"Drowning a Thousand Islands" by Action for Shan State Rivers represents another prescient contribution to the understanding of the Salween landscape from civil society groups. The setting for the film is stunning and the footage is a rare and beautiful look at an area of Shan State that is largely inaccessible. Decades of violent conflict have embroiled the region to this day, leading to the dispossession and displacement of over 300,000 people from an area slated to be the site of the largest hydropower project in Southeast Asia. The film documents the violence and community resilience as the villagers repeatedly flee further and further from the Salween and Pang river confluence and the site of the over $6 billion Mongton Dam (previously Tasang Dam). The communities' hopes to return to their homelands are directly in conflict with the Tatmadaw (Burmese military), Chinese State Owned Enterprises- namely China Three Gorges, and the Energy Generation Authority of Thailand's intentions to flood it.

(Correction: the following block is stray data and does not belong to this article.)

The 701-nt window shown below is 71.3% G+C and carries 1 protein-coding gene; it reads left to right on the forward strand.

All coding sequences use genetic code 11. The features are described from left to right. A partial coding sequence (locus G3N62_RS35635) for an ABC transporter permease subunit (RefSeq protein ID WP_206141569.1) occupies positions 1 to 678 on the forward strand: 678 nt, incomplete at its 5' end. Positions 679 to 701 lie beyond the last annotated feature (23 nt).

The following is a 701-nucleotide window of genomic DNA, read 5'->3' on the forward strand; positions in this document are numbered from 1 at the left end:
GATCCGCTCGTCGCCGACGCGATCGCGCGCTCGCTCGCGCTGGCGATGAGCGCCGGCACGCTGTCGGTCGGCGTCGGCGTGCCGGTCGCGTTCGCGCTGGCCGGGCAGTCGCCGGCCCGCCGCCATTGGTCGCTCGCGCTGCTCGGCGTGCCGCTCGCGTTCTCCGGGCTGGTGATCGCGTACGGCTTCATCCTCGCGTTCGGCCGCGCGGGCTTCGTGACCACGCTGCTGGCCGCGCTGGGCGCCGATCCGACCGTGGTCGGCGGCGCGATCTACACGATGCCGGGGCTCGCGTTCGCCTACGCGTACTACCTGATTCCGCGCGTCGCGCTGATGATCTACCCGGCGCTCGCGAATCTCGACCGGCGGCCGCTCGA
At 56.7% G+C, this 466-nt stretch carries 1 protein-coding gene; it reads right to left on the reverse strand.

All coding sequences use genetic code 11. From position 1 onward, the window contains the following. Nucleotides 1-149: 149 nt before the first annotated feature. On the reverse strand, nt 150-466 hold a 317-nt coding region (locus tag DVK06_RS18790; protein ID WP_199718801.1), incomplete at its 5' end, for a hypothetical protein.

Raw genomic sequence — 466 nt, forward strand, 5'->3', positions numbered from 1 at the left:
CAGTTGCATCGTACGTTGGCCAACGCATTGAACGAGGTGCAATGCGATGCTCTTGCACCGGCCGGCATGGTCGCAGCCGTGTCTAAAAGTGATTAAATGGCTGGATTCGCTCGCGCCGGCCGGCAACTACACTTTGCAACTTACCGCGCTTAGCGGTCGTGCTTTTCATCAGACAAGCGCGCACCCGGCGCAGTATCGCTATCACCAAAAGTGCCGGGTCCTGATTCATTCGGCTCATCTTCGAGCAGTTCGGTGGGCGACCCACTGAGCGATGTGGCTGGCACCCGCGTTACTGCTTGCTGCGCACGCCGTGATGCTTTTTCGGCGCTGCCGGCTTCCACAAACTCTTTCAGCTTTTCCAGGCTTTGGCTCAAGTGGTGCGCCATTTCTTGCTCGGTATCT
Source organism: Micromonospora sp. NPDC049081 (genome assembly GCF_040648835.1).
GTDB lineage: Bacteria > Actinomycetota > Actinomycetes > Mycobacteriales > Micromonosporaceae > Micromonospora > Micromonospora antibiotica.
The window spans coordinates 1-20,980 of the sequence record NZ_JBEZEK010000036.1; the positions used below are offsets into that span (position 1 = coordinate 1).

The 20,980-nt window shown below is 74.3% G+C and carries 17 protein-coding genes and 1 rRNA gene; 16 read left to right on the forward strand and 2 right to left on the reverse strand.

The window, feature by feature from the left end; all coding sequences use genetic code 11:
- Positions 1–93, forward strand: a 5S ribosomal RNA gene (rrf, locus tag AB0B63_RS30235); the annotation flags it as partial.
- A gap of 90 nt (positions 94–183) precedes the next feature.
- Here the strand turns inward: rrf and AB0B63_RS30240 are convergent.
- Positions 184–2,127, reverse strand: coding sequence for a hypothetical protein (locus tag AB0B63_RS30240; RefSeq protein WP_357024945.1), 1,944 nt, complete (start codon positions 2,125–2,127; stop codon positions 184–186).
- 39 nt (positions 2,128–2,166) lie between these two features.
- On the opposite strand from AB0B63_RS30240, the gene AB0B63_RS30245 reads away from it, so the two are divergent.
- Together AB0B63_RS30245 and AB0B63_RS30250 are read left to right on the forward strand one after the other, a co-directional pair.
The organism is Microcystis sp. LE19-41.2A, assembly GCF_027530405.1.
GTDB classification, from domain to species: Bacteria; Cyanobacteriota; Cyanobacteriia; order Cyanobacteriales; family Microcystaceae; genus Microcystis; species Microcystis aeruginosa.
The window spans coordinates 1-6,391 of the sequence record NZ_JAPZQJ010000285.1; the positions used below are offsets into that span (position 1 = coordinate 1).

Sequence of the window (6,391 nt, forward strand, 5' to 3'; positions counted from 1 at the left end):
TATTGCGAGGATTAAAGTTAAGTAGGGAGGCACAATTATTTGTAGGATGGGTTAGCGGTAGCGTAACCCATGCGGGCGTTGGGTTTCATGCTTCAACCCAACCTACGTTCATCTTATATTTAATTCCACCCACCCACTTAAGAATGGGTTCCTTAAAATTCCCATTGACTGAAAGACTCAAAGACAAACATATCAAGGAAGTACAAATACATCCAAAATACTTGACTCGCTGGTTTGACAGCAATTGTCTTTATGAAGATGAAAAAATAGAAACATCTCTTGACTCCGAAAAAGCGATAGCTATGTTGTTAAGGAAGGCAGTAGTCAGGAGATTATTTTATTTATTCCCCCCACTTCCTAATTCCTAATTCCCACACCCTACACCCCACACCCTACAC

The film highlights one of the greatest concerns by regional civil society organizations (CSOs) who are all too easily dismissed as just being 'anti-dam'. How are hydropower projects able to accurately account for environmental and social impacts 30-50 years into the future under high levels of uncertainty while not being able to address grievances of the past? The film puts the viewer in the room during environmental and social impact assessment (EIA/SIA) consultations being run by the Australian consultancy Snowy Mountain Engineering Corporation (SMEC). The participants are openly asking both the Burmese government and SMEC how the legacy of decades of displacement will be accounted for in the EIA/SIA process? SMEC responds by saying they can only count the villagers and losses that are currently present and that past residents, grievances and losses will not be included. The film highlights this tension between communities recounting their history and still hoping to return to their homelands and the hydropower proponents who are taking an ahistorical approach and sweeping the long history of conflict and protests out of their development narratives and assessments of the future. This task proved impossible in the case of the Mongton Dam as Tatmadaw tanks and soldiers rolled into the area during the SMEC run consultation process. SMEC, which was sanctioned by the World Bank Group for bribery scandals in South Asia, is the face of the hydropower project during the filming, but has subsequently withdrawn from the project. Despite all of the obvious risks, the project plods forwards with China Three Gorges staff continuing to survey the Mongton Dam site under heavy armed guard from the Tatmadaw. The increased securitization, risks to Salween communities, as well as public opposition to the project, all continue to escalate to the present day.
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